Lemon Tea

It was the third siren, which shook her from her reverie. There was an interval of thirty minutes between the sirens. Maya had been caught in a vivid mental slide show of the various movie scenes that she had seen of factories; the chimney emitting thick smog, the workers’ union shouting slogans, the plush offices where the bosses sat puffing pipes while the abnormally straight vertebrated subordinates squirmed and sweated despite the air conditioning. The third siren had awakened her. ‘What a waste of time…’, she hissed into the lonely air, getting up and moving sedately into the kitchen. Her hands automatically tugged at the fridge door, which opened with a squeaky sound filling her nostrils with the smell of un-used butter. She reluctantly picked up the soggy packet and dropped it into the bin, quickly shutting its lid. As she stood wondering why she had opened the refrigerator at all, she heard the bird-song of the front-door bell. ‘It must be the cable man’

Yours Unnecessarily

Pic Courtesy: Here Some things in life are as pointless as dogs peeing on random car tyres. It might not be as much of a necessity to the car owner, to have his car tyres peed on, as it is for the dog to demarcate its territory on a piece of asset that travels around a lot. The same thought applies to those uninvited geniuses who spend half their lives prying across the wall into the privacy of unwary people, unsuspectingly dazzling them with their hitherto unrevealed moral intelligence. However, what exactly they are trying to demarcate with their unsolicited wisdom still remains a mystery to that section of mankind stranded on the receiving end of their bounty. These morally super-intelligent beings are everywhere now. Breathing the air we breathe, viewing the very same sights we see, but perceiving a different and perhaps a more stimulating version of reality, which simply cannot be kept to the confines of their brilliant minds. They spew wisdom anywhere and ever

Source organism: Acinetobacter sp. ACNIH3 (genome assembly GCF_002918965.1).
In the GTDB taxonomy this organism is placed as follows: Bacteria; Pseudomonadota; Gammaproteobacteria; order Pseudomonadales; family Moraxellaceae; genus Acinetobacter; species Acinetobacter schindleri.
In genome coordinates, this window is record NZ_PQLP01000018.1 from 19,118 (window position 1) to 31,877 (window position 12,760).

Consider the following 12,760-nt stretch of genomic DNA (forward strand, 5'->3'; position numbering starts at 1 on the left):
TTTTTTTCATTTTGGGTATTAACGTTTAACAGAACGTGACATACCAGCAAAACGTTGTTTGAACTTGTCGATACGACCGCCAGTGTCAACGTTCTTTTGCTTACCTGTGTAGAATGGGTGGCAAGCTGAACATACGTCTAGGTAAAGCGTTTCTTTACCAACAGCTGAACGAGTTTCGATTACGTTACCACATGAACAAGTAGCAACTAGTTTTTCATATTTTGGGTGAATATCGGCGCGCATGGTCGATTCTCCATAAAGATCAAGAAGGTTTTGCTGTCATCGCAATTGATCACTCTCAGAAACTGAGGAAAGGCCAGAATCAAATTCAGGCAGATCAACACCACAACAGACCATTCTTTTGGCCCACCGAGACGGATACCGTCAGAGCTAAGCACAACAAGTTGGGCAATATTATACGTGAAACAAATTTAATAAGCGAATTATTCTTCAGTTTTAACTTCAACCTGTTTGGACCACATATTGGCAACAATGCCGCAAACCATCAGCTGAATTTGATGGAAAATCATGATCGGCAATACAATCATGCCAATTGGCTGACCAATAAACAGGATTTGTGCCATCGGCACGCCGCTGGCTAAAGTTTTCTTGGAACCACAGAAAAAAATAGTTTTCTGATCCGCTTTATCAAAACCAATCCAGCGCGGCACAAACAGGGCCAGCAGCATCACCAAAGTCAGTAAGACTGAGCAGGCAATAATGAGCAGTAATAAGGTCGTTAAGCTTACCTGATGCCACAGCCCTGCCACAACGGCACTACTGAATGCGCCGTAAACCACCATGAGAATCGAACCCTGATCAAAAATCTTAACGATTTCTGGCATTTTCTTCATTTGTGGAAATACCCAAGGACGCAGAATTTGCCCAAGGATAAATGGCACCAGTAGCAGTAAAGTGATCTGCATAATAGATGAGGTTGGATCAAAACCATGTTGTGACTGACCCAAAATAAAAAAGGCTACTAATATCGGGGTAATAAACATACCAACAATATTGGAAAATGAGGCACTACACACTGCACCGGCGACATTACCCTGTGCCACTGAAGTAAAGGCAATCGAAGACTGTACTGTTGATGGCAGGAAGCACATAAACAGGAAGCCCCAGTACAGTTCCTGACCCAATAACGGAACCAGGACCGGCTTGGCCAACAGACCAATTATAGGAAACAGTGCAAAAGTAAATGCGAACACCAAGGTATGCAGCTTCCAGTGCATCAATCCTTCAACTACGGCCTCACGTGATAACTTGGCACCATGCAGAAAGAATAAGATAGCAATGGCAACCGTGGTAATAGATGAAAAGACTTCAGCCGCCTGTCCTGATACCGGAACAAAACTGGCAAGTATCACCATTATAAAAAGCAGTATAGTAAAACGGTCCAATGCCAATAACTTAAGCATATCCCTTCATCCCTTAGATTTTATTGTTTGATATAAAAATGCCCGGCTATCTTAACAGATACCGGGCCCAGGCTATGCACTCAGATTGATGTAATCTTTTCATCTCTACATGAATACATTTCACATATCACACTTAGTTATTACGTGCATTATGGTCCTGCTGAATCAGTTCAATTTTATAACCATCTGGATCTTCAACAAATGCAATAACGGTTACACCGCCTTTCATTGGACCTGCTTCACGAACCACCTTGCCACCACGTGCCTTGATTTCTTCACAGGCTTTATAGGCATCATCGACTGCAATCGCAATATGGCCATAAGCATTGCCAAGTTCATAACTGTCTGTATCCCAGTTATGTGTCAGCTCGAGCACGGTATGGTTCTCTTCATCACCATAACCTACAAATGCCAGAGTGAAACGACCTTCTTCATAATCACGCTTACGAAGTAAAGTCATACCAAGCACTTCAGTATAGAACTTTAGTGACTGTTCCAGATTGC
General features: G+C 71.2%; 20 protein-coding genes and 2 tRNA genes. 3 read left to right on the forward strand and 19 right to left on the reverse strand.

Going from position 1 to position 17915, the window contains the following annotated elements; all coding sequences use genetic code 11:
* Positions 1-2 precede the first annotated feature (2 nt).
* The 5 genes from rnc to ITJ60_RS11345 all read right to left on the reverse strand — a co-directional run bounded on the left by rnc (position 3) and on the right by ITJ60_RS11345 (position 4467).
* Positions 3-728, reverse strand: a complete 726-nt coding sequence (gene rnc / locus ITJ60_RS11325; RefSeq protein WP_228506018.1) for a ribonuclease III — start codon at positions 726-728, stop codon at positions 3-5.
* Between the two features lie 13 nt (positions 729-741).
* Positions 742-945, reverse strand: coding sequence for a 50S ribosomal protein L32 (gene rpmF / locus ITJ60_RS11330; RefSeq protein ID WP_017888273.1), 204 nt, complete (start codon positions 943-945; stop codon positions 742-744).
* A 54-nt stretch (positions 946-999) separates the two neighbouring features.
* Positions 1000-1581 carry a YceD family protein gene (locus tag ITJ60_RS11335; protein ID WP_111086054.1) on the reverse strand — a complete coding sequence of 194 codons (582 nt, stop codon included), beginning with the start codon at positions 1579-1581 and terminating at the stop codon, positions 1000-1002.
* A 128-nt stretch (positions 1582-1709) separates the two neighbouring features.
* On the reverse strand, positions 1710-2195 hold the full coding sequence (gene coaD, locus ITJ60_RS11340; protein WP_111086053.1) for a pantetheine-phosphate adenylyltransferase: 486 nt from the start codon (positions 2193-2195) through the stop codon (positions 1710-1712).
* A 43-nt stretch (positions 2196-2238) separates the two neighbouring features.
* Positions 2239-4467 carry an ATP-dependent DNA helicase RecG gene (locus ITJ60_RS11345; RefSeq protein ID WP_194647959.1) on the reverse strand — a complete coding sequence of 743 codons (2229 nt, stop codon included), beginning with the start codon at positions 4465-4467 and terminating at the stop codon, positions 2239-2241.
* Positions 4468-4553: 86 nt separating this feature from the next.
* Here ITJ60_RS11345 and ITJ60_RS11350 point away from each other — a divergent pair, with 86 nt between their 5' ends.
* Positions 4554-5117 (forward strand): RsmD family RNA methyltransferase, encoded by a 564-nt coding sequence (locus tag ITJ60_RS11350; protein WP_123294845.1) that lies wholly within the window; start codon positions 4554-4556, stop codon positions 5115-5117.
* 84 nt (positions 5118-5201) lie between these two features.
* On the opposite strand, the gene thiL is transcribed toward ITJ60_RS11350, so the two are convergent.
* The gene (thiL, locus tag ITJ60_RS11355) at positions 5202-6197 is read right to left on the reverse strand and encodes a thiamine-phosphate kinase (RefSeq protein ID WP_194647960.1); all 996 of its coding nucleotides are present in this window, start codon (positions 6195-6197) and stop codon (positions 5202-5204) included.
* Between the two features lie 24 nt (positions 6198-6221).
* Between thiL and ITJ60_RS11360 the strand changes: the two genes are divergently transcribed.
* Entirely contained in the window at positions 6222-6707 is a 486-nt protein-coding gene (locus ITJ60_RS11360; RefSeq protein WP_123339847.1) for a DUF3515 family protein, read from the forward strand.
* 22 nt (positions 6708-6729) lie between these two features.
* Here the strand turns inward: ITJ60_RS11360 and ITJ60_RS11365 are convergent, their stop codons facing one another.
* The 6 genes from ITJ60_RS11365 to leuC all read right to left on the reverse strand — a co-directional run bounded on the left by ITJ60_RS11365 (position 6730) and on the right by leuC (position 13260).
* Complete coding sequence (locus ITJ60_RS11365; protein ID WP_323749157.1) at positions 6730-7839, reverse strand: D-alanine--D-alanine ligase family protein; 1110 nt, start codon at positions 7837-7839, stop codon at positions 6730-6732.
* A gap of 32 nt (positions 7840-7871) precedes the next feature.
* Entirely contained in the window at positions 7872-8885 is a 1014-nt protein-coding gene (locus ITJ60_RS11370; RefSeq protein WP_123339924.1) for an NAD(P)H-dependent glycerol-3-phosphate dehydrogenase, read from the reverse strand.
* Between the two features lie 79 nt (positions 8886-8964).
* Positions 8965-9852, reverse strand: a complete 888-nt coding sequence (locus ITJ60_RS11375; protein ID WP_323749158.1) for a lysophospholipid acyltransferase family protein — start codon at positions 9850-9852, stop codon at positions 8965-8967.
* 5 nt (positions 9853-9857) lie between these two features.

Yours phonetically, Kattappa!

‘Kattappaaa!’, I animatedly yell at no one in particular from time to time. My empty war cries travel across the length and breadth of our apartment, only to collide with quizzical stares and die inaudible deaths. I believe there’s a vocal magnetism attached to the very name ‘Kattappa’ that triggers its utterance at alternating intervals of time. I am one of those late subscribers to the Bahubali franchise, who watched the beginning and the conclusion all on the same day, to overcome the so-called ‘handicap’ of not having savoured Rajamouli’s magnum opus motion picture, that the nation was obsessing about, only to become obsessed with Kattappa, the slave warrior, an epic all by himself. The protector and the destroyer, troubled by his self-imposed inner turmoil. Perhaps, a veteran Hamlet who has outgrown procrastination. No one could have essayed this iconic role better than Sathyaraj. There is a strangely satisfying exclamatory feel to the sound of Kattappa. The plosive phonetics